Rethinking the Region & Regionalism in Australasia: Challenges & Opportunities for the 21st Century
Date and location
31st August, 2015 - 2nd September, 2015
RMIT University, Melbourne, Australia
Cities and regions in Australia and New Zealand have experienced more than 30 years of social and demographic dynamism as a consequence of micro economic reform, greater engagement with the global networks of production, new patterns of migration, rising national prosperity and the shift towards a service based economy. In many respects, the antipodean nations have led the world in the process of economic liberalisation, stripping away regulations to move from being some of the most protected economies in the OECD in the 1960s to amongst the most open economies in the 21st Century. For some regions, cities and towns change has resulted in growth, while for others the last three decades have been marked by fluctuating fortunes and even decline. Public sector reform at the national, provincial/state and local levels have contributed to these processes of change, calling into question both previous paradigms and policy settings. These changes have had immense impacts for academics and other researchers involved in the study of regions, resulting in the development of new theoretical positions and the need to engage with a much broader set of intellectual arguments. This, the first Regional Studies Association, event in Australasia seeks to contribute to the growth in academic dialogue at the local and global scales.
Rethinking the Region and Regionalism in Australasia seeks contributions from researchers, policy makers and practitioners working in all areas of regional analysis, especially those focussed on Australasia. Themes of interest to the conference include:
Regions at the end of the mining boom;
Governance and the regions;
The institutional determinants of growth and development;
Population processes in the regions;
First nations – Maori and Indigenous Australians – and the regions;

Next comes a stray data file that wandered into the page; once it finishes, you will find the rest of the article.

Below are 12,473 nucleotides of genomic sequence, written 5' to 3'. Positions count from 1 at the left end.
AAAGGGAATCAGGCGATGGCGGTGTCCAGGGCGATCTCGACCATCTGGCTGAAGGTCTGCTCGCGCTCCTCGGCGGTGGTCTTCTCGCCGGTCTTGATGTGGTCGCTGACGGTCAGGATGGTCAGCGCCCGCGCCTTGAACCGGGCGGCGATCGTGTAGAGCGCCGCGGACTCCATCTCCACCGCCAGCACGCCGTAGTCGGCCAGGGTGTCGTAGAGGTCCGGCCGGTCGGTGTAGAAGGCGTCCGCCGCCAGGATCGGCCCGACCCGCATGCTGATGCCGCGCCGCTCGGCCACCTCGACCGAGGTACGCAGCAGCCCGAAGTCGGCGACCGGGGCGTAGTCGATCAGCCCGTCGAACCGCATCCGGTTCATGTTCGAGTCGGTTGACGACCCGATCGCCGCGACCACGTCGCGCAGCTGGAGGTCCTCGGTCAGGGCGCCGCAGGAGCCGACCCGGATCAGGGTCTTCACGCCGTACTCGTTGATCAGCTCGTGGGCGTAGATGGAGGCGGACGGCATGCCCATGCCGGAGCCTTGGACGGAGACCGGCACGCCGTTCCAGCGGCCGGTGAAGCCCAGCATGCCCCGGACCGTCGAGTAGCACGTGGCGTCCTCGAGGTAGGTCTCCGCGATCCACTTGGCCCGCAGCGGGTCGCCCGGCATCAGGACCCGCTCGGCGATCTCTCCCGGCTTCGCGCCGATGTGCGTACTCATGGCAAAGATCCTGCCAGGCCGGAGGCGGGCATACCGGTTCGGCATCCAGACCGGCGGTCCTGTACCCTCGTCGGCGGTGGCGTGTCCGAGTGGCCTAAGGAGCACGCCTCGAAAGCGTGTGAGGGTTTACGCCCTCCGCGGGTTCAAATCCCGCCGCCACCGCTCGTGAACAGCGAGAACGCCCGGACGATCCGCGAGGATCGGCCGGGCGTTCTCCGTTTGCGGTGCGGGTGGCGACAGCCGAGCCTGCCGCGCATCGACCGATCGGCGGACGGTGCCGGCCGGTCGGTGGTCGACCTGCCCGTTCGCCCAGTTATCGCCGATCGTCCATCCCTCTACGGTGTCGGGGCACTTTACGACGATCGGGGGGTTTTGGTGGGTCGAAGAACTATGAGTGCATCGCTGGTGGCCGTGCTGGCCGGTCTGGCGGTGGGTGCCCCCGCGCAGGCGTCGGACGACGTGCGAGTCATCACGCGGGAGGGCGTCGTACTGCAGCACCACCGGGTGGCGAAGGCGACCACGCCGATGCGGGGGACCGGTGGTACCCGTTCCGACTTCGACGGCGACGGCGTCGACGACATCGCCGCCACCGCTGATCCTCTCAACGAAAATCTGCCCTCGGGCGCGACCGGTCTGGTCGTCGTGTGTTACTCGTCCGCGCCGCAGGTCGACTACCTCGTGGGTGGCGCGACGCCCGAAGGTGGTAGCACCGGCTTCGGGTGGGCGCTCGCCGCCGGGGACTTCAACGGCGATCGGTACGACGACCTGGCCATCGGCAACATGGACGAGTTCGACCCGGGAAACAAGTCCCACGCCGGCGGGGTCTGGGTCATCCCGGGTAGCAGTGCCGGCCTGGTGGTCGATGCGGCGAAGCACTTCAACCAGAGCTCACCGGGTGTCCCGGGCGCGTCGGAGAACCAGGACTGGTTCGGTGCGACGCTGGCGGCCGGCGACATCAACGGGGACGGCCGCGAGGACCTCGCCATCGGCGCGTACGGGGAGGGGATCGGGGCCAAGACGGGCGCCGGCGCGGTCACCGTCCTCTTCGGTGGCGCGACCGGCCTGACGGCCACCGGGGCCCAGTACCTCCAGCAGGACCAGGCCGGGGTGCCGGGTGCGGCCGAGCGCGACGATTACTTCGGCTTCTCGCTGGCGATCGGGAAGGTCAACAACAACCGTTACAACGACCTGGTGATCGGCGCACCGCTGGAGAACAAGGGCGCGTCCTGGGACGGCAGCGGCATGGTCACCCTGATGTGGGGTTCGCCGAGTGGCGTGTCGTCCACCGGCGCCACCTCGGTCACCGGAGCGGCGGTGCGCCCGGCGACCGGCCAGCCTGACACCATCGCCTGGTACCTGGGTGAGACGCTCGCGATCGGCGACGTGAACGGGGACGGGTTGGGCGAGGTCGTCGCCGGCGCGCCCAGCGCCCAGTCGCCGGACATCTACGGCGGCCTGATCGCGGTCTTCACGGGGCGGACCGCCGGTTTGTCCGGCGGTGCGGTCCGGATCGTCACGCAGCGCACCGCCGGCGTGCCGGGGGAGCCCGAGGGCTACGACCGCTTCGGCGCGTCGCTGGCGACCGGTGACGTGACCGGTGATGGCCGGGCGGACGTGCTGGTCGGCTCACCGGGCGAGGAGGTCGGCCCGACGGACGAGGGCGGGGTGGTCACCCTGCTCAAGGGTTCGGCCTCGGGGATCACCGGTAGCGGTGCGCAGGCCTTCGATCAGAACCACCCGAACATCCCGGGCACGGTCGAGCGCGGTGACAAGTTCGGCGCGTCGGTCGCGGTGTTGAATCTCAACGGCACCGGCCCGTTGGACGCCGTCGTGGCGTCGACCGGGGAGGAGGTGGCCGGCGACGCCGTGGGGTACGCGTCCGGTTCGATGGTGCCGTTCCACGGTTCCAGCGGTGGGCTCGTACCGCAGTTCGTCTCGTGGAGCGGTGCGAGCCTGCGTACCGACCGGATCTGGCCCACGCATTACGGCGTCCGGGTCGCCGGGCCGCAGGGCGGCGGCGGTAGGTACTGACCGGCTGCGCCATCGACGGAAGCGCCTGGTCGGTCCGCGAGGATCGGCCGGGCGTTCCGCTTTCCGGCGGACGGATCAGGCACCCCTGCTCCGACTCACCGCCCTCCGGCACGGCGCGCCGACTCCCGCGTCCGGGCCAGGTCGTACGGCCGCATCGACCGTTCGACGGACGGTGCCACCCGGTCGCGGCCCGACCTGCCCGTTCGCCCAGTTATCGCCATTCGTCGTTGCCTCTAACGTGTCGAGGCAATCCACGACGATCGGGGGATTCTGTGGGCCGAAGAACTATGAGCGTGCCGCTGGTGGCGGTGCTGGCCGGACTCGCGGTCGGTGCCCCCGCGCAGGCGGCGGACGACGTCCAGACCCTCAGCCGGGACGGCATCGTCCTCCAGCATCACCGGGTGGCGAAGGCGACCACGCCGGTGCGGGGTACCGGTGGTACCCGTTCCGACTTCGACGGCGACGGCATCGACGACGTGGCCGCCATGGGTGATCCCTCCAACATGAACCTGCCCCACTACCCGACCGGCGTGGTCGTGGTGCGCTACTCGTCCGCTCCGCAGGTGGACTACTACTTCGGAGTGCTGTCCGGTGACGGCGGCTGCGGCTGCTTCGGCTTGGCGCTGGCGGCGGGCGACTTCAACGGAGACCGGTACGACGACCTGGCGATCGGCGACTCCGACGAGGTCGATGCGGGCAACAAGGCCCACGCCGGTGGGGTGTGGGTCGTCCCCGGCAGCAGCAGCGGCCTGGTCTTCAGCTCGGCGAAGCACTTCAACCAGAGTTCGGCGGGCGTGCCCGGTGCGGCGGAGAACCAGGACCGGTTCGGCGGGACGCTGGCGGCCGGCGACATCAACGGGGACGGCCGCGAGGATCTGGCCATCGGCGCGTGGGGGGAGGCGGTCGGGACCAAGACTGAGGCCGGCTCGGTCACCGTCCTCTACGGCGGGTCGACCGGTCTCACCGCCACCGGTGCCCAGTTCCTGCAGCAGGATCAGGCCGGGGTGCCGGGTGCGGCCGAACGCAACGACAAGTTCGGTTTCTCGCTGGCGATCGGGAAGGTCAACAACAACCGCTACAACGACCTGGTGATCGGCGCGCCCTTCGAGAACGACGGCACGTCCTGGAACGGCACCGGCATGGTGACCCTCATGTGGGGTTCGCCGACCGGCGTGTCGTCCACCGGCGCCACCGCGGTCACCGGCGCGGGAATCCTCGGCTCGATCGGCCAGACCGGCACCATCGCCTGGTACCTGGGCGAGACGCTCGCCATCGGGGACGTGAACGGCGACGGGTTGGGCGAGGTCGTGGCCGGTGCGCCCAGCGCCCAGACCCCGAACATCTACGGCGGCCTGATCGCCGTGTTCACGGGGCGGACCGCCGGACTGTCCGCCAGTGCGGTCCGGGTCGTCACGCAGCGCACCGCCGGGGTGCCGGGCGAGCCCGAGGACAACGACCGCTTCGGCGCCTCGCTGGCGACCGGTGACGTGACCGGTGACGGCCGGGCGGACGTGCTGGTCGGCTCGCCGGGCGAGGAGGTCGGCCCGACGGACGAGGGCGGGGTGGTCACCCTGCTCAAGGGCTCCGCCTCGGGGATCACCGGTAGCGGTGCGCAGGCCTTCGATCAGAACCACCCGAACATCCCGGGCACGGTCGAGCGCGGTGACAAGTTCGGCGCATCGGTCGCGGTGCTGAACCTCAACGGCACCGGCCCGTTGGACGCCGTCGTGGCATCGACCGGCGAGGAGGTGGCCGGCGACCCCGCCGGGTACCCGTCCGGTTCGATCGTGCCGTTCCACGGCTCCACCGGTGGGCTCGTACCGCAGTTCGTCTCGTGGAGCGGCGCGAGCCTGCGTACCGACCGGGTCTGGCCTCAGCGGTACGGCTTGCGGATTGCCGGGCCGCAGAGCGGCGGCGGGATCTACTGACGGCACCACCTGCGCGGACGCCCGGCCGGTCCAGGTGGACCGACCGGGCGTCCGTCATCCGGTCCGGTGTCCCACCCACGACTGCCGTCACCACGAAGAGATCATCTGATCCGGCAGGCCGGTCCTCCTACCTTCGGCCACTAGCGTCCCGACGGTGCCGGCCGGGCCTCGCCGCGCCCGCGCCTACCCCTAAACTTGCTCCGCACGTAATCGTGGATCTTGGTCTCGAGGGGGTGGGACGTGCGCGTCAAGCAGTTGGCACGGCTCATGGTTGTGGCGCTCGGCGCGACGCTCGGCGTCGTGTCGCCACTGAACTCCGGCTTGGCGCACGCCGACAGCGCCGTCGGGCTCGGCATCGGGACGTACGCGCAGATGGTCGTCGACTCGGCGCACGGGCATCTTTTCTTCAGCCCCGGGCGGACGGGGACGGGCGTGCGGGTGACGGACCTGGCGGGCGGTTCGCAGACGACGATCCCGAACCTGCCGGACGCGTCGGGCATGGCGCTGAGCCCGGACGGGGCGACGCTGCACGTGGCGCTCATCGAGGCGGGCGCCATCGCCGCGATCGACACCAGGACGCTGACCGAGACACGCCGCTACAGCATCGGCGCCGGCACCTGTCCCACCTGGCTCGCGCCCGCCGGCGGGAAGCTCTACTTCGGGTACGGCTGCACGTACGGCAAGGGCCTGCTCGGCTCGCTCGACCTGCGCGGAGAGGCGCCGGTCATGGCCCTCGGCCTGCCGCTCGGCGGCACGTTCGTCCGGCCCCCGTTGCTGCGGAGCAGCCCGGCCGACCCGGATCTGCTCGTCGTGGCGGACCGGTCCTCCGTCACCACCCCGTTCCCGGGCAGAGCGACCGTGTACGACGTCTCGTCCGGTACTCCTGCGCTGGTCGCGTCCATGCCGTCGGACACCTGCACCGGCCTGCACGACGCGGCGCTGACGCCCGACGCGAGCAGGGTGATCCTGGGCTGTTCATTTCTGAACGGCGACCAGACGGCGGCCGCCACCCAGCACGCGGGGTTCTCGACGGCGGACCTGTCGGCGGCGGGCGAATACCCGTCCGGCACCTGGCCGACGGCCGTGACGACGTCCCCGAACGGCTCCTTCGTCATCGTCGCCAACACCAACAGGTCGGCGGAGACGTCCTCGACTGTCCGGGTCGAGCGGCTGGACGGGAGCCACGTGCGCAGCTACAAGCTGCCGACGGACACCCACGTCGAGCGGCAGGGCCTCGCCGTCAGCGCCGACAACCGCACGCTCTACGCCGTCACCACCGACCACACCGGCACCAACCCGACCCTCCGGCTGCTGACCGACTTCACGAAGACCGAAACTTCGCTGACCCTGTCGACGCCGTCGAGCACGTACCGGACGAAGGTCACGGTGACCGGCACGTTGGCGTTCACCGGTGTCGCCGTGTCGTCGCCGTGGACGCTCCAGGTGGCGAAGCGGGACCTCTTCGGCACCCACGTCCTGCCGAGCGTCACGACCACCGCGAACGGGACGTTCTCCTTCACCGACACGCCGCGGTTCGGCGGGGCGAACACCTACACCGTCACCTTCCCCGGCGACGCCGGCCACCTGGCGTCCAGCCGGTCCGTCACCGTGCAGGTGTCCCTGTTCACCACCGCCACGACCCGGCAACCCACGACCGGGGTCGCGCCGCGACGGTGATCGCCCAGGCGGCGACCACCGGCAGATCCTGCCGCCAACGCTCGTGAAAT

Housing, social services and infrastructure;
Measuring wellbeing, happiness and progress at the regional scale;
Climate Change and the Future of Regional Systems;
Regions and the Global Financial Crisis;
City Regions in Australasia and other parts of the globe; and,
Achieving local economic growth.
One aspect of these themes that could be considered and will be welcomed is the ‘cultural’ dimension of change, as reflected in emerging approaches to addressing change by local governments across the world.
Submission of papers
Please submit proposals for papers in the form of a 400-500 word abstract (text only, no pictures, graphs or tables) through the Regional Studies Association online portal by 11th May 2015. Registration and abstract submission is open now!
Please note that this conference has limited places; successful candidates will be notified within two weeks of the closing date. Proposals will be considered by the Conference Programming Committee against the criteria of originality, interest and subject balance.
Regular Conference Fee *Student and **Early Career Conference Fee
£350.00 ($690) £285.00 ($563.00)
* Full time student
** Early career is defined as 5 years post PhD
Please note that there are only a limited number of student and early career places for this event. Reduced option will be removed once limit is reached, so early booking is advised.
More information could be found here.
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